The city of Austin announced Thursday that it has hit a snag in the development of CodeNext and delayed the release of its next draft of the sweeping zoning and land use plan by more than two months, likely setting back its potential approval and implementation.
Interim Assistant City Manager Joe Pantalion cited a need to more thoroughly parse feedback received on the second draft of CodeNext’s code and zoning map in his decision to delay the release of the third draft from Nov. 28 to Feb. 12.
“Today’s announcement is good for Austin,” Mayor Steve Adler said in a statement. “I’m glad the staff will take the time to deliver a good recommendation as I, and others, have urged them to do. I heard the community request we take our time to get CodeNext right and also to finally get it done.”
CodeNext is the city’s attempt to implement the recommendations of the Imagine Austin comprehensive plan by revising what type of development can go where. The effort aims to address many of Austin’s most vexing problems, including a lack of low-income housing, gentrification and traffic congestion, by rewriting the entire land use code and zoning map.
The delay is all but guaranteed to set back the City Council’s final approval of CodeNext, previously slated for April. Instead, the council will start its review of CodeNext in late April, with a vote to come sometime after that.
Adler’s office later added that the mayor might attempt to pass CodeNext in April, but that would only happen if the council received squeaky clean version of the code and zoning maps with few changes needed.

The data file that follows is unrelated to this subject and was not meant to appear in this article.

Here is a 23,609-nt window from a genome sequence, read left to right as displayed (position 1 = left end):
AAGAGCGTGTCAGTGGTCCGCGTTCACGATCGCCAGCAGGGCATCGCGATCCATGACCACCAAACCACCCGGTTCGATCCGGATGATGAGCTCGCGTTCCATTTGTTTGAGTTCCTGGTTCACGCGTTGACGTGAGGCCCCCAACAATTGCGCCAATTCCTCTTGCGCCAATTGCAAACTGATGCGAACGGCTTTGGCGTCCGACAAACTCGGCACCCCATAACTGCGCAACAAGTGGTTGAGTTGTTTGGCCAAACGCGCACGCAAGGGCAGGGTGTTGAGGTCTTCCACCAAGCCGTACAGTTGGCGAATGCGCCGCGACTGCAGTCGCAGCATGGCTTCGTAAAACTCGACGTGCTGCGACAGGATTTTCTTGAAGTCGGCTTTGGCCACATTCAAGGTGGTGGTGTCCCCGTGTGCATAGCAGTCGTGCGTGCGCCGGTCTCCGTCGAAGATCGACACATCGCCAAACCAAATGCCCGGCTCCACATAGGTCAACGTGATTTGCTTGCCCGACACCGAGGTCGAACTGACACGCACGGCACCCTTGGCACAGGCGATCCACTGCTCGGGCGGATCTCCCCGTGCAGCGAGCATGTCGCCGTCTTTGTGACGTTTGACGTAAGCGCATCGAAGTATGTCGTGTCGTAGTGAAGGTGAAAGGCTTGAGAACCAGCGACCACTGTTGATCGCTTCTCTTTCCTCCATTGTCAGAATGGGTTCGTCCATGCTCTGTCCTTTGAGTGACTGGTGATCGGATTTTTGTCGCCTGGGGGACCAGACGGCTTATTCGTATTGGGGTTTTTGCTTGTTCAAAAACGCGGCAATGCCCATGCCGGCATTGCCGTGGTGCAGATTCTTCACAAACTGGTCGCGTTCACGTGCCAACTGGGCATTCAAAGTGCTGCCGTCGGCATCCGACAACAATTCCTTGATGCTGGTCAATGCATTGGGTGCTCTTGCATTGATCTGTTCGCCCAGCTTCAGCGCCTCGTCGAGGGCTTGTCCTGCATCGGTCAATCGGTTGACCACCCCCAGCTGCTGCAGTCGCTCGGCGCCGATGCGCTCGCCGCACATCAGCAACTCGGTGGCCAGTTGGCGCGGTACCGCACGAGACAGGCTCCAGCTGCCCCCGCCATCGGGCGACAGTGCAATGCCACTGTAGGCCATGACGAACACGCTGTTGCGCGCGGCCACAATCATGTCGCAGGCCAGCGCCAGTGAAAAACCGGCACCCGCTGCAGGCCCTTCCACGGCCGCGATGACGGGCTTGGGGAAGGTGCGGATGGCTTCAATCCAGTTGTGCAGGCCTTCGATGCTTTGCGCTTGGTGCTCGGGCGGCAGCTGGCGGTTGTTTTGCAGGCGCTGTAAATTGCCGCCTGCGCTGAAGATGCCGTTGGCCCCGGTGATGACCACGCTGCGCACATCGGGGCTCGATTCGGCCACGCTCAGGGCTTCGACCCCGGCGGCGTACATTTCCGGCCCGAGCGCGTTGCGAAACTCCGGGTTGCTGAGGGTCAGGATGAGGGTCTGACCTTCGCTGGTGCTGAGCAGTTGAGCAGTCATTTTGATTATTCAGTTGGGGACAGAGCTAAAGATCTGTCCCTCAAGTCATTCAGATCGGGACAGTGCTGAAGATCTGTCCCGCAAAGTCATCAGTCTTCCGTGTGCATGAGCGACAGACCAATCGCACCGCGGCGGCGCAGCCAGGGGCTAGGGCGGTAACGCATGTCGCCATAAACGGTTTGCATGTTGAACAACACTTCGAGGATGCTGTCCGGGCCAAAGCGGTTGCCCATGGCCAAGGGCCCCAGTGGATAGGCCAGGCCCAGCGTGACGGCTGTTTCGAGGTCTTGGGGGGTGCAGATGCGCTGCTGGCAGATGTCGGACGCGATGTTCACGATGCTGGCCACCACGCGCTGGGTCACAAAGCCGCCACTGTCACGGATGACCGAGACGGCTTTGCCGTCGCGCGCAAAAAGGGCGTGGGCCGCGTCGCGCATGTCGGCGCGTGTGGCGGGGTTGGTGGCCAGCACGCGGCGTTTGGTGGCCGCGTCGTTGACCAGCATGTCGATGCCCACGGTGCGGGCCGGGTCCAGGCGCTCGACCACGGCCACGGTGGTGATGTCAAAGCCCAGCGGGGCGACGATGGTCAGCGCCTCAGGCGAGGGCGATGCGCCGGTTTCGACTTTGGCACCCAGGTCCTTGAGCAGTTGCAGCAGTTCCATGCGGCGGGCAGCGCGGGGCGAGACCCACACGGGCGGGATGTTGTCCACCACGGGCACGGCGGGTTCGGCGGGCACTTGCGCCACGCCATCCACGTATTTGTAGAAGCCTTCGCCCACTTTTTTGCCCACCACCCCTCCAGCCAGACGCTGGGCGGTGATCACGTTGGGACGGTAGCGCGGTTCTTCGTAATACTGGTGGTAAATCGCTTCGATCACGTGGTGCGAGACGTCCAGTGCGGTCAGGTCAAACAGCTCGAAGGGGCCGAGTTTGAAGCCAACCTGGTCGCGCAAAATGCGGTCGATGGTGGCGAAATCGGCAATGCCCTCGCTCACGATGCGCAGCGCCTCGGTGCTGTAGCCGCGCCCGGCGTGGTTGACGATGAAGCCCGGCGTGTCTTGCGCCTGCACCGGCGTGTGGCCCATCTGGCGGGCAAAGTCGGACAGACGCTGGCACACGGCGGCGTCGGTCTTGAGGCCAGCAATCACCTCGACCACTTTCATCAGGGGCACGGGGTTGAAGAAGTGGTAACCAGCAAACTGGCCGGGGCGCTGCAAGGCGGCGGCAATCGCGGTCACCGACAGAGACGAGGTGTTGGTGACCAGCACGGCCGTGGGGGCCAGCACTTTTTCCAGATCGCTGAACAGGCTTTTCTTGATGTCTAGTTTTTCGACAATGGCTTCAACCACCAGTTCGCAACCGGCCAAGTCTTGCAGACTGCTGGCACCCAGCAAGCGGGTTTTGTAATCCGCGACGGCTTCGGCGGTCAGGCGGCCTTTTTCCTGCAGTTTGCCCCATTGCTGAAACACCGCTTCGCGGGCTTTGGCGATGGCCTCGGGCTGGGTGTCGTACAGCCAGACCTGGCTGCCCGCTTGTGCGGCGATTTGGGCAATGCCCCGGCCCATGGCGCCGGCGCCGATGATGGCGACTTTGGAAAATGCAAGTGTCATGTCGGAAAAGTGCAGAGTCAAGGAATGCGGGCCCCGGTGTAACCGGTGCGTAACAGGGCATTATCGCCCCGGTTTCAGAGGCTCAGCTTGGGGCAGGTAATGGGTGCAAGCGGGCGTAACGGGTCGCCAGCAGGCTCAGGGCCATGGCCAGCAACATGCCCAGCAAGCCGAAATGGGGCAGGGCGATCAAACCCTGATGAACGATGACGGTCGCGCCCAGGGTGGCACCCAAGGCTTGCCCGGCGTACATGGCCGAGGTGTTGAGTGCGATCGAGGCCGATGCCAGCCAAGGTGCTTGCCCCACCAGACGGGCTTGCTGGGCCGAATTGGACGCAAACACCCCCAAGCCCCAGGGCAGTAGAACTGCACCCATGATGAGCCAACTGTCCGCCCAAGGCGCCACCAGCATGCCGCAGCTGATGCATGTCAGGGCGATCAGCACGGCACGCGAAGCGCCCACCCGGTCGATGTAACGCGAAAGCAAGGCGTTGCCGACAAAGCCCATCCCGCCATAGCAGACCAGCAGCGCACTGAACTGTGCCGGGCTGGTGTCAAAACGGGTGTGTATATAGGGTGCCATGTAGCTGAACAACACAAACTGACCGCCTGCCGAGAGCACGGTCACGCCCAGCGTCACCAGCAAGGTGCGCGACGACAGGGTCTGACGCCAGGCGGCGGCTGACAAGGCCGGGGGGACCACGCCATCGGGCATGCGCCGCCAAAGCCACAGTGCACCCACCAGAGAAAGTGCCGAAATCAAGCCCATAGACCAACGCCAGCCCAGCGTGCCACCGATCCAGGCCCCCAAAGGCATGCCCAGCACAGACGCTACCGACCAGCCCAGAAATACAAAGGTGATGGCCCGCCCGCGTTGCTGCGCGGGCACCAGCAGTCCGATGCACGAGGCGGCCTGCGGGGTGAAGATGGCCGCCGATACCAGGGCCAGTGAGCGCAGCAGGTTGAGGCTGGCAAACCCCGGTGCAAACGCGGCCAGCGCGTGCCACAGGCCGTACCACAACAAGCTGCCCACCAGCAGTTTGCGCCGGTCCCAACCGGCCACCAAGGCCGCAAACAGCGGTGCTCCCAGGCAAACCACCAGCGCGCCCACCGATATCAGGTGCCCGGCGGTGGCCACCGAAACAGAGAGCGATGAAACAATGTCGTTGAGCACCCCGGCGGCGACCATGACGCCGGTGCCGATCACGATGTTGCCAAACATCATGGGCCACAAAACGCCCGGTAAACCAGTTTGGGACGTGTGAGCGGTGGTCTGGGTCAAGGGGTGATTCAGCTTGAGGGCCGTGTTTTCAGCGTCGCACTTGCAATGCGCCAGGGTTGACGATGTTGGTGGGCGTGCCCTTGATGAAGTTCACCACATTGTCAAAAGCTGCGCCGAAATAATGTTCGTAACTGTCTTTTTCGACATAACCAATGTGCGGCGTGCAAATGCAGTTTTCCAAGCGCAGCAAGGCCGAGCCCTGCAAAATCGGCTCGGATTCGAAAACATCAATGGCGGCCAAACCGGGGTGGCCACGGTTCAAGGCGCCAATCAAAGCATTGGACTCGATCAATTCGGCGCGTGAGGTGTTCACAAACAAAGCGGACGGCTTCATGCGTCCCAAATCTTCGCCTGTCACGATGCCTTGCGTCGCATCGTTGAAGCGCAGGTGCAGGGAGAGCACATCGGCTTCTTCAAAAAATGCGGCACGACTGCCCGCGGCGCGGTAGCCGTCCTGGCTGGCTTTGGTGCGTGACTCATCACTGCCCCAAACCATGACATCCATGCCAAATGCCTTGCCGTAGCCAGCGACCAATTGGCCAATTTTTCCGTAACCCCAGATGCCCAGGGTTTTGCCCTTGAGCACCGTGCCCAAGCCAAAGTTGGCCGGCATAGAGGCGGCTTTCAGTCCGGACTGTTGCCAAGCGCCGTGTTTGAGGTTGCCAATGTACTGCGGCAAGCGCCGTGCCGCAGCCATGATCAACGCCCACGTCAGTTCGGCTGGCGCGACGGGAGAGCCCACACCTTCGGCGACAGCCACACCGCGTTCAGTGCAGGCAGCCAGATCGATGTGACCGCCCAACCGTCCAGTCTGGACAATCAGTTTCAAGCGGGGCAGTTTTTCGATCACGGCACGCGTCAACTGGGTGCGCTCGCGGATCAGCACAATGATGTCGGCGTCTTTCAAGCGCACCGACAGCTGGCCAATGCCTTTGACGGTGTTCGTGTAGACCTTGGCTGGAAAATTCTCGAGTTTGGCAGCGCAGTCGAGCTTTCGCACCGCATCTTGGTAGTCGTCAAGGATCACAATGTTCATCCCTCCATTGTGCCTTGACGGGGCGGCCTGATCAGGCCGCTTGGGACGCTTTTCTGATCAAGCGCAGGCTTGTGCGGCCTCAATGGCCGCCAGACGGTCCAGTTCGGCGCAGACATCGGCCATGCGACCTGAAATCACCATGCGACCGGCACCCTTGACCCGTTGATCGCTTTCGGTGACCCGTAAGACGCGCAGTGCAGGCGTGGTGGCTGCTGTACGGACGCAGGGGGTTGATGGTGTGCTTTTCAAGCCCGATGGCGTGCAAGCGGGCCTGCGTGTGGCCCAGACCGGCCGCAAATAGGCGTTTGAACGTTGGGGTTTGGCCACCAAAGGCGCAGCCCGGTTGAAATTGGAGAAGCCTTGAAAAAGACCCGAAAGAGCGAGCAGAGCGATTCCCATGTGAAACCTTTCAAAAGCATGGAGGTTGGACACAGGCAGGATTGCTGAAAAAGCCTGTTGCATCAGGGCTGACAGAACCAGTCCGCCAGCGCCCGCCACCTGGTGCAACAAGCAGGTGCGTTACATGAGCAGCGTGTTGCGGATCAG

Other council members would not offer that glimmer of optimism.
“That’s not going to happen in my opinion,” Council Member Leslie Pool told the Statesman. “That won’t happen, and that’s OK. I would just reiterate the need to get it right than do it fast.”
Council Member Greg Casar said the second draft is highly flawed, as he says it incentivizes tearing down existing homes in some areas and leaves West Austin untouched. More time would allow the city’s staff to better address his concerns.
“It doesn’t seem reasonable for the council to pass CodeNext the same month it is delivered to us,” Casar said. “But at the same time, this isn’t about passing any new code. The current code is terrible. The second draft is better, but it is not good enough.”
Various community members with connections to the Austin Neighborhoods Council and board members of the Zoning and Platting Commission have for months been pleading with the city to slow down the CodeNext process. Both pushed for creating a third draft of CodeNext, an effort that was later taken up by Council Member Alison Alter.
When the council approved adding the new draft in June, it seemed likely to delay the project, but CodeNext staff and consultants soldiered on with an expedited timeline to sprint from the delivery of one draft, take it to various community and board meetings before returning two months later with a revised code and new zoning map.
That appears to have failed.
The delay could also affect the overall cost of CodeNext, which has swelled from $2 million to about $8.5 million. The latest cost increase approved Oct. 12 resulted in part from the council’s vote to add another draft.
Both those on both sides of CodeNext looked at Thursday’s developments as good news.
Mike Lavigne from Community Not Commodity, the nonprofit spearheading a petition drive to have CodeNext put on a ballot, said he was encouraged by the delay but still felt any “arbitrary” timeline was “dangerous.”
“It is encouraging seeing the timeline extended a little bit, but we have to make sure it doesn’t come at the expense of community input,” Lavigne said.
Cid Galindo, president of the coalition Evolve Austin, a group promoting the Imagine Austin plan, said in a statement that because CodeNext will affect the city for decades to come, it is important to get it right. But it is equally important to get it done.
“To be clear, any continuation of the status quo will only further deepen Austin’s affordability and traffic challenges,” Galindo said. “This must be the last delay. Austin has waited too long for a land development code that supports the vision of Imagine Austin.”
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